Health Minister Paul Merriman said most correctional officers will become eligible in the coming weeks anyway.

 “Right now we have only seen outbreaks declared in two correctional facilities across the province that we have been made aware of so we are monitoring this very close. We are making sure that they are adhering to all of the protocols such as the masking, the cohorting which will help make sure that the spread doesn’t go through that correctional facilities to other offenders. Right now we are focusing any additional vaccines we have on first responders to any scenes as well as any healthcare workers and people that are inside grocery stores that we have identified to have pharmacies when we get to the pharmacies later on in April.”

Some have called for inmates on remand or those reaching the end of their sentences to be released to slow the spread of COVID-19 in prisons. Currently, inmates are quarantined for 14 days when they arrive at an institution, and inmates who test positive are kept in isolation. That hasn’t stopped the virus from spreading through the system, though, with outbreaks at provincial and federal institutions tied to prisoner transfers.

Deb Hopkins, who worked as a legal aid lawyer for over 20 years, also attended Tuesday’s demonstration. She said the systemic issues addressed by the women on hunger strikes are the same ones she’s seen plaguing the correctional system for decades.

“I’ve not worked with these specific women here … but I’ve worked for many years with many people exactly like them, coming from the same life circumstances.”

Hopkins said many of the women in the provincial correctional system, especially those on remand, should not be incarcerated. She said other jurisdictions showed that when people were released during the early stages of the pandemic to slow the spread of COVID-19, the crime rate went down, not up.

Deb Hopkins and Cory Cardinal speak outside Pine Grove Correctional Centre on April 13, 2021. (Peter Lozinski/Daily Herald)

“It’s the same statements — just generations of people who have come through this system. I really wish that people in the broader community could get to know these people. There’s an idea that they’re dangerous and they need to be behind bars. If there were actually some interaction between regular people and the people that are here, they will see that it’s not necessary and counterproductive.”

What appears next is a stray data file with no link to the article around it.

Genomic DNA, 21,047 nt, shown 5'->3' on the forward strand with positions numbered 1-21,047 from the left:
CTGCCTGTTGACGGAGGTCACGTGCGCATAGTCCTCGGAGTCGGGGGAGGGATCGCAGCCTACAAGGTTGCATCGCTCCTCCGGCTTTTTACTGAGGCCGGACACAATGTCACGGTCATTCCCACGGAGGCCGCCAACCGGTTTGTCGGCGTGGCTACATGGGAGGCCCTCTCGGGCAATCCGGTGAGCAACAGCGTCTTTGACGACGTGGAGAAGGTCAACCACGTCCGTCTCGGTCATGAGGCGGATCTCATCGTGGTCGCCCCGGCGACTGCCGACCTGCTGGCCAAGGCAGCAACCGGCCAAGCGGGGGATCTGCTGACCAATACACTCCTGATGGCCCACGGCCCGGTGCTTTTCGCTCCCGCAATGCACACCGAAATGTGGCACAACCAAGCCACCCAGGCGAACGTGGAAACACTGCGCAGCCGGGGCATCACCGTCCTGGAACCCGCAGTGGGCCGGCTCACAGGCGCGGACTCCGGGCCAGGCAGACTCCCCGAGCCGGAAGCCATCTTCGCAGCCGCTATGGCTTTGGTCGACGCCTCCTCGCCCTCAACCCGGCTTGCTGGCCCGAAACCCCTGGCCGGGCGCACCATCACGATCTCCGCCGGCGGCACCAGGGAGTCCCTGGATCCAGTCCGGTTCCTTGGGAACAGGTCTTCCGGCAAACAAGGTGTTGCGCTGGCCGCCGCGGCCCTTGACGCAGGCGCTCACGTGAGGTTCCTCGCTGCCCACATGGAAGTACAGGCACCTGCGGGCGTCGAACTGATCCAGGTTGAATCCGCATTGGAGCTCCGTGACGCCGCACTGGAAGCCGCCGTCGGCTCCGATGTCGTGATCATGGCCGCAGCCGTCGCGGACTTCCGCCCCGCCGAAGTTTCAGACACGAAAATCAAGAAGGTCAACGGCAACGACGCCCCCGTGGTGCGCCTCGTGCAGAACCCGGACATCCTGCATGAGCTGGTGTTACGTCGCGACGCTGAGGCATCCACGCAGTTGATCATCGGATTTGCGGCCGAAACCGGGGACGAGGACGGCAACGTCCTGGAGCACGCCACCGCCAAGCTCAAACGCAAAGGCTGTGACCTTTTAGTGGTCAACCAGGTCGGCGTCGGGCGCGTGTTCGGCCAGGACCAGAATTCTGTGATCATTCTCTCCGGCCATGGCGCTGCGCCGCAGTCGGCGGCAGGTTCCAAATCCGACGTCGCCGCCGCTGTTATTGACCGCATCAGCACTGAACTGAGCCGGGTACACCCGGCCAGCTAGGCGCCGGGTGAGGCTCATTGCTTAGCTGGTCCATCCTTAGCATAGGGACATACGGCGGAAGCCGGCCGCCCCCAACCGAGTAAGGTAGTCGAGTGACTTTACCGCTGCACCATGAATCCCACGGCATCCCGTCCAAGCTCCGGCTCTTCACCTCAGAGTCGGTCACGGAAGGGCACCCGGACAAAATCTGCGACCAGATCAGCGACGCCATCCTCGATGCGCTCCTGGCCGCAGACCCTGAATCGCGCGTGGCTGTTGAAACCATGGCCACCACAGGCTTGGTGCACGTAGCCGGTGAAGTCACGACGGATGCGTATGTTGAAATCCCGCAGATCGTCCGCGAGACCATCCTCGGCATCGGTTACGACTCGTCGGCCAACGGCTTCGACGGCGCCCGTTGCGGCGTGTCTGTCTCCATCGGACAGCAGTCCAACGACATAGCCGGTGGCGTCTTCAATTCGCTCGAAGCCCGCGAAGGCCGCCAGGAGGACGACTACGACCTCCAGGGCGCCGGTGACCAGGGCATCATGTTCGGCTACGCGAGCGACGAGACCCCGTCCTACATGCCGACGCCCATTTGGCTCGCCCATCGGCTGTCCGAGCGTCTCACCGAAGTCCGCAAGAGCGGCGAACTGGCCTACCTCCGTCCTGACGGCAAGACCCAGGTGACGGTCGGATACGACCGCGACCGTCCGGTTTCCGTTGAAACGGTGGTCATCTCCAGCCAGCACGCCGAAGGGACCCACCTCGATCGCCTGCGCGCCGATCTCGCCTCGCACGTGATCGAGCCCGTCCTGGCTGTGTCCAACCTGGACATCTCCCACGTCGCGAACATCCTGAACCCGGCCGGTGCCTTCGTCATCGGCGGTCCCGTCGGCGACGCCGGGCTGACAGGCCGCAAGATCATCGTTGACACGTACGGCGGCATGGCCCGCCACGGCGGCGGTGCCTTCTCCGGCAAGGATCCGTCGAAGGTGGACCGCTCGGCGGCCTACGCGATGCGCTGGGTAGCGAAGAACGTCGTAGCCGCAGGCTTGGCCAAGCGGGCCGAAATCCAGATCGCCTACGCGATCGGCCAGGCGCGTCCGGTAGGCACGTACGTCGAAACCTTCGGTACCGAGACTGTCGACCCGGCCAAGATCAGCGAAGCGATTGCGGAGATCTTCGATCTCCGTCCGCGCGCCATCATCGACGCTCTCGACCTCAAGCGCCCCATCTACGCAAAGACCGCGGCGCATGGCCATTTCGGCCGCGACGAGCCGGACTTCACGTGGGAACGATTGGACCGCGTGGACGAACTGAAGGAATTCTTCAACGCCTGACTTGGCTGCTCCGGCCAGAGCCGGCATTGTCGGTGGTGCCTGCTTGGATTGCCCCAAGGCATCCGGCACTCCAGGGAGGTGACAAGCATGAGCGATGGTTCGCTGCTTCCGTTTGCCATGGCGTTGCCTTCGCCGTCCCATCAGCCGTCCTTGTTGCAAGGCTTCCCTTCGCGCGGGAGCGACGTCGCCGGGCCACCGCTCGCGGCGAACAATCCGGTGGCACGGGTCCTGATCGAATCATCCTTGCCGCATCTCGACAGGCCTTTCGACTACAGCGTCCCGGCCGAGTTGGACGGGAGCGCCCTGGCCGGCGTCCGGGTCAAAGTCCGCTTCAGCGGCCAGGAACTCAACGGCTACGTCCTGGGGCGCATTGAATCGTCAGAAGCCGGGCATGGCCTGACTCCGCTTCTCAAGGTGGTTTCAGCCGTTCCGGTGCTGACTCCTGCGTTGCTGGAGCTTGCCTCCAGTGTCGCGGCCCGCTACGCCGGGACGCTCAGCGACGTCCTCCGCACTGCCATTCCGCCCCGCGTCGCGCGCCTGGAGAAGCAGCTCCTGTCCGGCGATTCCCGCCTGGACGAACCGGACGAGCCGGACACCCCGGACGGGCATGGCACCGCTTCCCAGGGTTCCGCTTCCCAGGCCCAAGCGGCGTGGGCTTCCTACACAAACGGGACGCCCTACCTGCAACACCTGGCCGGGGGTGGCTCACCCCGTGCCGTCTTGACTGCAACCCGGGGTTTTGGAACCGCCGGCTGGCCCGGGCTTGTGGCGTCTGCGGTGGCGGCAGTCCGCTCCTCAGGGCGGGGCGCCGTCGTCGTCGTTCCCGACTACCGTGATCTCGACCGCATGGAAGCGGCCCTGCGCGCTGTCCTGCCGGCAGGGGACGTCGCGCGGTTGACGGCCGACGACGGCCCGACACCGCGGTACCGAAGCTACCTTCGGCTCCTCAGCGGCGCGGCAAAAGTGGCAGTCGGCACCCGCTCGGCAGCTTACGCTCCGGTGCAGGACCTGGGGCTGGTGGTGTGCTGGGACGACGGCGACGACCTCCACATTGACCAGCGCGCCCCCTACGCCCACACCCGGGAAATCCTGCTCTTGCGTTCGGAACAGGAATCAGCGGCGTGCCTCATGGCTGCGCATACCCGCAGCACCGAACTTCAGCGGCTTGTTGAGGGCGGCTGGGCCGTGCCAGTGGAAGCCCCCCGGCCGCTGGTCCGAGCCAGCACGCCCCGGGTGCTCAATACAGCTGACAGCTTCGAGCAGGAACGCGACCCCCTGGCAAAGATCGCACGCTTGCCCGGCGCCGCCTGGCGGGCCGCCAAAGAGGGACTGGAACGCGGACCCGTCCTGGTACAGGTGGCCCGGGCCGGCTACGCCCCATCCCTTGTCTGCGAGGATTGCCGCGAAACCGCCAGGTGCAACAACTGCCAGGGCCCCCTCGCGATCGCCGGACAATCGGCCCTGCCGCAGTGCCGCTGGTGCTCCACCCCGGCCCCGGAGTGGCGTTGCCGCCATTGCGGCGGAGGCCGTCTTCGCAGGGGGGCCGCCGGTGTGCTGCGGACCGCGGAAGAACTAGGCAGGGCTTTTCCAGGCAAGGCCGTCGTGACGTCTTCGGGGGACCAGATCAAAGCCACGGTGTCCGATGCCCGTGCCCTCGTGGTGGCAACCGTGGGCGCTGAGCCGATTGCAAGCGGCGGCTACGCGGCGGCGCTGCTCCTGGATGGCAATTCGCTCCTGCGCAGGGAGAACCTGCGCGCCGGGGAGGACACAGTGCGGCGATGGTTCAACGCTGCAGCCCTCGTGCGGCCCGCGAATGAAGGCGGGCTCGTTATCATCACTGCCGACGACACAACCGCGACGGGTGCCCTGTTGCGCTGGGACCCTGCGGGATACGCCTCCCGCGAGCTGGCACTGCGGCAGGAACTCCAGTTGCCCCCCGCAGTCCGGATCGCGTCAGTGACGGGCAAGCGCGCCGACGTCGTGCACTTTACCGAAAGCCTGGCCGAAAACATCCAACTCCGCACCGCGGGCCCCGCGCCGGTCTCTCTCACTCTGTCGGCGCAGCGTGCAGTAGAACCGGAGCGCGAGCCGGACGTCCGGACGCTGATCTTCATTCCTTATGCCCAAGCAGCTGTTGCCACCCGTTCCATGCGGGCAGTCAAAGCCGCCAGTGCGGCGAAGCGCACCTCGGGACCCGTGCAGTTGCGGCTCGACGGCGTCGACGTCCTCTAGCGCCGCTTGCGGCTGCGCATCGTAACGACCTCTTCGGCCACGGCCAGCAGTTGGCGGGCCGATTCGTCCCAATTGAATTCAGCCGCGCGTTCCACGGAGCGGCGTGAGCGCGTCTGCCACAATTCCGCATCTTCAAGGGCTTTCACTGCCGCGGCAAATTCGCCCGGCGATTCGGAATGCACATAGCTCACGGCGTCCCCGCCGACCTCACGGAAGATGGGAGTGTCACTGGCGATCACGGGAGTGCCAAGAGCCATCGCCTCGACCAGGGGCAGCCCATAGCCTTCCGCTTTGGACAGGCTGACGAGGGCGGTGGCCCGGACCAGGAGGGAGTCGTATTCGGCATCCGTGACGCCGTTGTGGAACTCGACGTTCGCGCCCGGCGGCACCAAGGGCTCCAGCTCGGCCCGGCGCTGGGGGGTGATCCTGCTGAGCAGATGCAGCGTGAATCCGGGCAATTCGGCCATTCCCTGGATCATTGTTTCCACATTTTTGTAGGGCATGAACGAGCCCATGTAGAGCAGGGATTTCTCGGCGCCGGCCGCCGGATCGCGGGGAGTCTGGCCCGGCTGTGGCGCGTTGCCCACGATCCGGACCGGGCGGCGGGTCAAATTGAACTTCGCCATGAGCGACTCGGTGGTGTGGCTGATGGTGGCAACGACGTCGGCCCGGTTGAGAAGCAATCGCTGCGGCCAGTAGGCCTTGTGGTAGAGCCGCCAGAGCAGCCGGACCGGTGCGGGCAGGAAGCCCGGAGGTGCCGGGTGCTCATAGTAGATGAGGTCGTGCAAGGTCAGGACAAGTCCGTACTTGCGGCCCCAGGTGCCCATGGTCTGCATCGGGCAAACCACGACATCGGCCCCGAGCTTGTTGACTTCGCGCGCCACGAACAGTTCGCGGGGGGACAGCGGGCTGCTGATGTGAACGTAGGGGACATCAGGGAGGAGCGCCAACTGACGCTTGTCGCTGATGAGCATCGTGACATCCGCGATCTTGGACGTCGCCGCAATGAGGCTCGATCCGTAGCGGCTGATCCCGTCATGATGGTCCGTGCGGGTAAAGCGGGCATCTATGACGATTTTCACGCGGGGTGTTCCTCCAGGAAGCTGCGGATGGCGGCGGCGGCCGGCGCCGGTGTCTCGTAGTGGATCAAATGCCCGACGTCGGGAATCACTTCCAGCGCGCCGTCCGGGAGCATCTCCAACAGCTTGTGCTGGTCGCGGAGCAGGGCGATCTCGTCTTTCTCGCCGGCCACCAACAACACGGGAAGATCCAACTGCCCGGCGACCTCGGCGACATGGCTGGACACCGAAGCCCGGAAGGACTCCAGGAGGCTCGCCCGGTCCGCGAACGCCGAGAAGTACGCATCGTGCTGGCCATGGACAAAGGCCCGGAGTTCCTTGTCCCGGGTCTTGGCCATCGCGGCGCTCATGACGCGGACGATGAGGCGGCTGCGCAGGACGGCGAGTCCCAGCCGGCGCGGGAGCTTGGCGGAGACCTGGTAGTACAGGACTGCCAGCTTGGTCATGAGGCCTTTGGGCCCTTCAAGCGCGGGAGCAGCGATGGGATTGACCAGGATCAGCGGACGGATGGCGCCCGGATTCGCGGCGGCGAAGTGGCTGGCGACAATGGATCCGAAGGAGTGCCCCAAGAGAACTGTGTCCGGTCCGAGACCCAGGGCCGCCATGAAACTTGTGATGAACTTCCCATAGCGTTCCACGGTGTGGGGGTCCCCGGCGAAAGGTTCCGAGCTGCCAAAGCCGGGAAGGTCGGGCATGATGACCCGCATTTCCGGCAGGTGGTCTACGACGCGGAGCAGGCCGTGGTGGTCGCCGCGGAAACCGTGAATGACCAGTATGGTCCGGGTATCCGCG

Not only could inmates be managed in the community Hopkins said, but the prison system sets them up to fail. She said many of the women incarcerated at Pine Grove are released from custody homeless, jobless and with their children now in care. They will come out, she emphasized, and shouldn’t be set up to fail.

It’s a statement echoed by Maier and Cardinal.

“There need to be more post-release resources available,” Cardinal said.

“There are so many barriers that inmates face pre-release.”

Maier suggested inmates could apply for social assistance before their release, so that when they are released, they have that cheque and can find housing and not have to resort back to crime.

They pointed to the case of Kimberly Squirrel. Squirrel was found frozen to death after being released from Pine Grove. The incident is under further investigation.

Maier said allowing Squirrel to leave the institution in freezing temperatures without transportation should never have been allowed to happen.

“She’s a human being, my God,” (The government) needs to do something, and act now. The only time we hear from these women is when they commit suicide or they have a death, like Kimberly Squirrel. They need their voices heard now.”

Cardinal hopes his demonstration, and the previous week’s hunger strike, help bring more attention to the women’s plight.

“Even though it’s just here, the fact of the matter is that we’re here and we’re supporting these girls,” he said.

“These girls … should be supported. They should know that somebody has their back. People have their back. People care.”

  • With StarPheonix files from Thia James